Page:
After the Soviets discovered huge reserves of natural gas in Uzbekistan, this part of the USSR became the main gas producing region in the country. But things went wrong, and one of its key gas fields turned into a man-made disaster of unimaginable magnitude.
The unprecedented emergency at the Urta-Bulak gas field happened on December 1, 1963. As drilling went wrong and a rig accidentally hit a gas reservoir with abnormally high pressure, there was a huge release of natural gas. The drilling hardware was destroyed under pressure and ignited gas found a way out.
A gigantic flame up to 70 meters high burst out in the air. The volume of natural gas was so huge and the pressure so intense that it was impossible to extinguish the hellish-like fire for three years, despite many attempts to put it out.
Desperate Soviet engineers used multiple tools trying to extinguish fire that not only wasted the valuable commodity, but also threatened to wreck nature in proximity to the flame. With time, the areas near the flame literally turned into scorched earth.
“Everything that could burn around had long since burned down. Now it was dead hot ground. There was no place left for the living here. At night, flocks of migrating birds and clouds of insects, attracted by the light, fell into this fiery dance of death and, falling down, burned, often before even reaching the ground,” wrote the head of the extinguishing operation, Kamil Mangushev, in his diary.
The flame also hindered aircraft traffic for crews that flew to and from India and Southeast Asia.
Eventually, using bulldozers, a protective sand berm was built around the torch to somehow restrain its effect on the surrounding area. However, this evidently was only a temporary solution, as it did not extinguish the flame. Then, Soviet scientists proposed something extraordinary: to use a thermonuclear explosion to put the fire out.
By detonating a thermonuclear bomb near the flame’s source, the scientists hoped to destroy the passage through which the gas was escaping.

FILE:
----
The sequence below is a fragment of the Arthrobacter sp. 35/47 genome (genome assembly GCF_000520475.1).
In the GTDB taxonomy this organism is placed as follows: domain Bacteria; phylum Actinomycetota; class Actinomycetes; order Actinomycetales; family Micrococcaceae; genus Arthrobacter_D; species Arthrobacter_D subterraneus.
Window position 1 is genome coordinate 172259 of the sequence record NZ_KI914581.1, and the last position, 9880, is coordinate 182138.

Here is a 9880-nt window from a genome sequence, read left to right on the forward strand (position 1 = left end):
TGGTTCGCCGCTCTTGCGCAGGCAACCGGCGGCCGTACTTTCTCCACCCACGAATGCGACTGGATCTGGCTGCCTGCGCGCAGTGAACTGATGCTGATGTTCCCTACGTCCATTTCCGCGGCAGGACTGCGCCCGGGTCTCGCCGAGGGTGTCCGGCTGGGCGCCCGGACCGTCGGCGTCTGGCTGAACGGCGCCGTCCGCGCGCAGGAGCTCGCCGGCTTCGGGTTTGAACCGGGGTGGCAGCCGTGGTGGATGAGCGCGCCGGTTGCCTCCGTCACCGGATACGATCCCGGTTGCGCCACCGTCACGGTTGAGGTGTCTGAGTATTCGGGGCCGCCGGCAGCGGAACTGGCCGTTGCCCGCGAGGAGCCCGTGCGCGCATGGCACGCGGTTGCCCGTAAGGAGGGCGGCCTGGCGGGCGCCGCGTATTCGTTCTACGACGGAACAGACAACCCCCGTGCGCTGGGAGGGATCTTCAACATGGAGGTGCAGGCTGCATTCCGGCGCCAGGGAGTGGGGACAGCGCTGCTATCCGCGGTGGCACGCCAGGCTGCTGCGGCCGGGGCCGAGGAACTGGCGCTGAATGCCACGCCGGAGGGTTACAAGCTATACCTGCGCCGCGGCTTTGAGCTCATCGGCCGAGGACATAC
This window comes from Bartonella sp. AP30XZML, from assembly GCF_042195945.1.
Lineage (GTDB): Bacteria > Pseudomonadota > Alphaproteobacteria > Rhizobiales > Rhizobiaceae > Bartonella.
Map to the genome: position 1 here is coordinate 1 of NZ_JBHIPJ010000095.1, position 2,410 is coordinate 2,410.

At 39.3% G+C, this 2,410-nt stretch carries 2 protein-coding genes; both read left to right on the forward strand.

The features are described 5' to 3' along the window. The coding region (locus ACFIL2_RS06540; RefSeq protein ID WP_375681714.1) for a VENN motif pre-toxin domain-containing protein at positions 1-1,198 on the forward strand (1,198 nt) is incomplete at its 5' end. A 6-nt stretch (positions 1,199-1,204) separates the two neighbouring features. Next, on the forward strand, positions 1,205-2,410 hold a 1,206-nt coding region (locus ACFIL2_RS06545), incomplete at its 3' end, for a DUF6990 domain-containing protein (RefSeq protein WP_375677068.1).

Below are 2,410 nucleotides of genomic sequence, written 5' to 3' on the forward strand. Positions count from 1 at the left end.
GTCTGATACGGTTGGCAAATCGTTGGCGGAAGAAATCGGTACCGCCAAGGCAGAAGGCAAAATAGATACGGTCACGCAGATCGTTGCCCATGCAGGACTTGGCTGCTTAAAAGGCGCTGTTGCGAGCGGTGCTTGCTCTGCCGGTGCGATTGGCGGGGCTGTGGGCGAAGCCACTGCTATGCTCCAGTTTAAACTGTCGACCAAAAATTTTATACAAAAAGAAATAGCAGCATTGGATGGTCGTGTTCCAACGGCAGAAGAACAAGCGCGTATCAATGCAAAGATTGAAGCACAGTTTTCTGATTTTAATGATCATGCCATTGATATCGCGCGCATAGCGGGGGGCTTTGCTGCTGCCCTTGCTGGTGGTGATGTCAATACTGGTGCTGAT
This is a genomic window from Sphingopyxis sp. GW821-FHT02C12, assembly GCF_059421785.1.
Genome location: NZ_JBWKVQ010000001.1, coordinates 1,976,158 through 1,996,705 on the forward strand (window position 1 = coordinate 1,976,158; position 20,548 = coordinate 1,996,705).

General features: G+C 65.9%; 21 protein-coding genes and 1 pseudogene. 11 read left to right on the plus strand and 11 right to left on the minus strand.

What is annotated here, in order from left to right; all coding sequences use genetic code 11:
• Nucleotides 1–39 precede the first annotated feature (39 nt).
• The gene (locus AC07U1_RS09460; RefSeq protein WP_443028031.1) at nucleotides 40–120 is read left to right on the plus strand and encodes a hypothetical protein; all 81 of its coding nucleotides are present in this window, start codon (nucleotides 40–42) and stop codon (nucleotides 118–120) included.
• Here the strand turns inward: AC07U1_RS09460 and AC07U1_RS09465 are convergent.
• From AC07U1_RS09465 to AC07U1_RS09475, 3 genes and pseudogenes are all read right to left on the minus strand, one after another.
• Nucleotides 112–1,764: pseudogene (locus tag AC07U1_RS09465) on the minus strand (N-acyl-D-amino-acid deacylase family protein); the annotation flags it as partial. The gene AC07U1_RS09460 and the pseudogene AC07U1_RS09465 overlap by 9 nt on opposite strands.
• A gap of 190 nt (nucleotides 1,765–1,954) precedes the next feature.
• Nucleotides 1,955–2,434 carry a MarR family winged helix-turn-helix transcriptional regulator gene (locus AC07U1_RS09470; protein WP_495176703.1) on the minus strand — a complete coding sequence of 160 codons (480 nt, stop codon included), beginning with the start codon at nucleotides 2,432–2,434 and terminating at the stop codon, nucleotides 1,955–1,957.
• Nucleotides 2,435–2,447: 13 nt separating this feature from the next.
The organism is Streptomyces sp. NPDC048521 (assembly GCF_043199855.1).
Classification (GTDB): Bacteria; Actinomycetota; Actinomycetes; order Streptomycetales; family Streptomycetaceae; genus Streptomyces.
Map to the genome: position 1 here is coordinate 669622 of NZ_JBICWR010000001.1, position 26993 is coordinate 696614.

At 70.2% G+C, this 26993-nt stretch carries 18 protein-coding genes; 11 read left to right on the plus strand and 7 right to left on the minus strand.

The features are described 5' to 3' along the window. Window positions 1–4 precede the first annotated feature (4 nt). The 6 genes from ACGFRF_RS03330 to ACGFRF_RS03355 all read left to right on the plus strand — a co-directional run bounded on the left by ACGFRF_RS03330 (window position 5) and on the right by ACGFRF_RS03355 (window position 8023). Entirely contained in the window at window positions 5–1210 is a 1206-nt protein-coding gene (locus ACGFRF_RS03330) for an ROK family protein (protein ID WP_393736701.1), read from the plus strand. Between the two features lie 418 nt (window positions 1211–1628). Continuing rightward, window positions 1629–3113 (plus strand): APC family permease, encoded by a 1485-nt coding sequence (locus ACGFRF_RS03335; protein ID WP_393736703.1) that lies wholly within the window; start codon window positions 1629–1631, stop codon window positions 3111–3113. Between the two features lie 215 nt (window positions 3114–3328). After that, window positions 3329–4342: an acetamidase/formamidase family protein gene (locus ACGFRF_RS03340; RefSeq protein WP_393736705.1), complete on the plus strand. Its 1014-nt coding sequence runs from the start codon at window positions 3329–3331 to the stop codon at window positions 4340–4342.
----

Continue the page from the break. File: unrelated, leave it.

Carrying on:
The so-called ‘Design Bureau No. 11’ located in the city of Sarov in Nizhny Novgorod Region was tasked with implementing the risky mission. The design bureau employees had already studied the use of nuclear weapons for peaceful purposes. Now, it was time to test their know-how in practice.
The task was complicated by the fact that the densely populated regional center of Bukhara, one of the oldest and most beautiful cities of Uzbekistan and Central Asia as a whole, was about 200 km away. Other smaller cities lied in proximity to the potential epicenter of the explosion.
Nonetheless, the Soviet authorities chose to act. The date of the underground blast was confirmed personally by Brezhnev: September 30, 1966. At that time, the torch had been burning for 1,074 days.
On the scheduled date, a nuclear charge of 30 kilotons – twice as powerful as the American ‘Little Boy’ bomb that detonated over Hiroshima – was delivered through an inclined tunnel to a depth of 1,500 meters.
Eventually, everything was ready and the explosion rocked the earth. The fire continued burning for only 22 seconds after the blast before it died forever. The explosion moved the rock layers and sealed off the gas well. The hellish-like fire was successfully extinguished using a very unconventional method, the blast of a thermonuclear weapon.
The apparent success of the Urta-Bulak explosion gave birth to a new method of extinguishing massive fires at gas fields. For example, a year and a half later, another fire at the Pamuk field in Uzbekistan was extinguished using the same method.
This article first appeared here, in Russia Beyond.